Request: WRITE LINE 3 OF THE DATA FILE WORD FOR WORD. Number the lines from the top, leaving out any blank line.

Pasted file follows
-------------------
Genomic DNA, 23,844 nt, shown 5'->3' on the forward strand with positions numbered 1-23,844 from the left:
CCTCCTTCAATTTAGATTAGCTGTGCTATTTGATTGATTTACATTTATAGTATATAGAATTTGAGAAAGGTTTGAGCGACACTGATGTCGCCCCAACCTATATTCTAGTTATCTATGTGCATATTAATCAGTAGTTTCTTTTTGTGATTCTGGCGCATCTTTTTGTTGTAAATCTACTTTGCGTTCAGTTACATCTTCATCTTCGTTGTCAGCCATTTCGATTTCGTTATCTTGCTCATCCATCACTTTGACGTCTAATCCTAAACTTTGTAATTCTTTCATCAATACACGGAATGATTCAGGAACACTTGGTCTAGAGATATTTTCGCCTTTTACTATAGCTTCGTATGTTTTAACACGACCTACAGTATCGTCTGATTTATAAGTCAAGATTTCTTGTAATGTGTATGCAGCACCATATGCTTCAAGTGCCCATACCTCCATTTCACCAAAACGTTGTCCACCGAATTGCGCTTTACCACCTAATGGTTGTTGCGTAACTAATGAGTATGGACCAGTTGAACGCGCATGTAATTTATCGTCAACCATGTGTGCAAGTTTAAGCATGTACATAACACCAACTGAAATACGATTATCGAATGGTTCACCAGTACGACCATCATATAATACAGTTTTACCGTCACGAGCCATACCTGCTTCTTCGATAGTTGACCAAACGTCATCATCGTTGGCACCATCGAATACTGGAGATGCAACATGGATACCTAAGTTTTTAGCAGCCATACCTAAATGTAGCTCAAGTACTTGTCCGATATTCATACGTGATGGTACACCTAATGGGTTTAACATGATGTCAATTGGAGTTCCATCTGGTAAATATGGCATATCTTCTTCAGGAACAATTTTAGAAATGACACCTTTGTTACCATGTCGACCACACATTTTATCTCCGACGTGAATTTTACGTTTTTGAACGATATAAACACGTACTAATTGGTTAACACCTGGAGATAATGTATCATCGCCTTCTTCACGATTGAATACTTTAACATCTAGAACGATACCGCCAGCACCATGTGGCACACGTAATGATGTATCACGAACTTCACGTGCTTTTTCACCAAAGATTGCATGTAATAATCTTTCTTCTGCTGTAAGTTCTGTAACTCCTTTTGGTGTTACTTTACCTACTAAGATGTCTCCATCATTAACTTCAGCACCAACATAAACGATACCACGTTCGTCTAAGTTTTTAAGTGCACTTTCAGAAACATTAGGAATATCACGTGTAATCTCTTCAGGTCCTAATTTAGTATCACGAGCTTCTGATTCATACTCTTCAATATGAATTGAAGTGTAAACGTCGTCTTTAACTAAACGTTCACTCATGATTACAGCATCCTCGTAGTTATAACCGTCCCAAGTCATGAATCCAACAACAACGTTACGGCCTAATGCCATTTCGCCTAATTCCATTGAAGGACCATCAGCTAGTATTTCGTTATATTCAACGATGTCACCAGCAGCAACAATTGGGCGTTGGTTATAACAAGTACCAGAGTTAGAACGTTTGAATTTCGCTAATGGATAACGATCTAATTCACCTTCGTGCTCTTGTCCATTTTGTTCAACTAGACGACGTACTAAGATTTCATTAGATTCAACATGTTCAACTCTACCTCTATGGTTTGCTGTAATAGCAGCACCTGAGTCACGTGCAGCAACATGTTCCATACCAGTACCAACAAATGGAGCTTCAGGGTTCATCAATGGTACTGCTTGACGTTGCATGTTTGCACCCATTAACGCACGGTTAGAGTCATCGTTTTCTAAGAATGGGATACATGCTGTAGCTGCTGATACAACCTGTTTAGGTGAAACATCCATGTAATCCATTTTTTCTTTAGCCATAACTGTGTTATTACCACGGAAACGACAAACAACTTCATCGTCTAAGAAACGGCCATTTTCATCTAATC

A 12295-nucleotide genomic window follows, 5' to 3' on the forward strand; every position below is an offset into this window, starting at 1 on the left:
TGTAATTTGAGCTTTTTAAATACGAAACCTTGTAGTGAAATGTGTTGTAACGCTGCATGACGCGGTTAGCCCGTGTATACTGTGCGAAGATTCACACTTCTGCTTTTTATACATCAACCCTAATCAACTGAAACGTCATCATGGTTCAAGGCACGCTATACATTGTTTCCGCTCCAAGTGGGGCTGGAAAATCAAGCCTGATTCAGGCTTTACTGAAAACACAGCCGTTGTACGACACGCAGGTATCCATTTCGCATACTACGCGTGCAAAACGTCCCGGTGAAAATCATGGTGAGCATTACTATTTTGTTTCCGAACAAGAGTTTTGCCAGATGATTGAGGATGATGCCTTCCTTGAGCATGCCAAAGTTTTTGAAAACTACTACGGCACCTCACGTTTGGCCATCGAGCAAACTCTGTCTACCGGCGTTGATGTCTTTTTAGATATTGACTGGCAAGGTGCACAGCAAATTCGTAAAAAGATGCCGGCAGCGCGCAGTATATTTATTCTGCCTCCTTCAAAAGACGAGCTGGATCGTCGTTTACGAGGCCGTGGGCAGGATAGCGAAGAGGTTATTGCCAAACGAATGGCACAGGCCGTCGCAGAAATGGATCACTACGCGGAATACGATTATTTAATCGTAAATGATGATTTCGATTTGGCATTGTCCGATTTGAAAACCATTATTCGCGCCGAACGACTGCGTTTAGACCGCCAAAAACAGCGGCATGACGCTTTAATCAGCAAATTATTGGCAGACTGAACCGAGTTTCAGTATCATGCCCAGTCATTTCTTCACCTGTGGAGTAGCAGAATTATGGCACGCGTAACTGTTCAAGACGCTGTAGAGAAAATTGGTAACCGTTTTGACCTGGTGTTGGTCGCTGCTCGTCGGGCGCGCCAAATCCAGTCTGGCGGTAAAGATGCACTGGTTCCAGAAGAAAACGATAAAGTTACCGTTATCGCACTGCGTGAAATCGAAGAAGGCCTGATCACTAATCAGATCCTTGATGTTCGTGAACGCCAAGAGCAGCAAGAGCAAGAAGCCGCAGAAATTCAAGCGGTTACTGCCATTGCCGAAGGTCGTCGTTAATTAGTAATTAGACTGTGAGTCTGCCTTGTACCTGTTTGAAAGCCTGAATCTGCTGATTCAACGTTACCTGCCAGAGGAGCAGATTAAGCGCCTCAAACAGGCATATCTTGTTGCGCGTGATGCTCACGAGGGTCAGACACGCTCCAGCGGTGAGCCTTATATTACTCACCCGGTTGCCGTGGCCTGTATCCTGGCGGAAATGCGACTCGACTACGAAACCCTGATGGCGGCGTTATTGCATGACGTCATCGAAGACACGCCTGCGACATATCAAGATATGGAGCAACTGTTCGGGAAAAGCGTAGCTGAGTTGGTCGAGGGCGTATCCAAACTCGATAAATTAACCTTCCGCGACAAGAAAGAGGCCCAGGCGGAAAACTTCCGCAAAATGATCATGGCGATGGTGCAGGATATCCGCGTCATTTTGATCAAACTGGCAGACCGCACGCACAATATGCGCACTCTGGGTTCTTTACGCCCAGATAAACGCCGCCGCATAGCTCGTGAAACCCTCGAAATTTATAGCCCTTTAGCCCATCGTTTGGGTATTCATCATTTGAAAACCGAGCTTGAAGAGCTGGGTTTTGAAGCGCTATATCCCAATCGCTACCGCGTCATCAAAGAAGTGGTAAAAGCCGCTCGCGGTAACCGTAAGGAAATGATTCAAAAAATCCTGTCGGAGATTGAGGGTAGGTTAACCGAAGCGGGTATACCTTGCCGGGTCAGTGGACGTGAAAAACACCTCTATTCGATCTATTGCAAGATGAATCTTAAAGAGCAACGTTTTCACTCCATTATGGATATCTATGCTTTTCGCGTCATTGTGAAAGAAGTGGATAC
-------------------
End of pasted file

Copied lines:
A 12295-nucleotide genomic window follows, 5' to 3' on the forward strand; every position below is an offset into this window, starting at 1 on the left: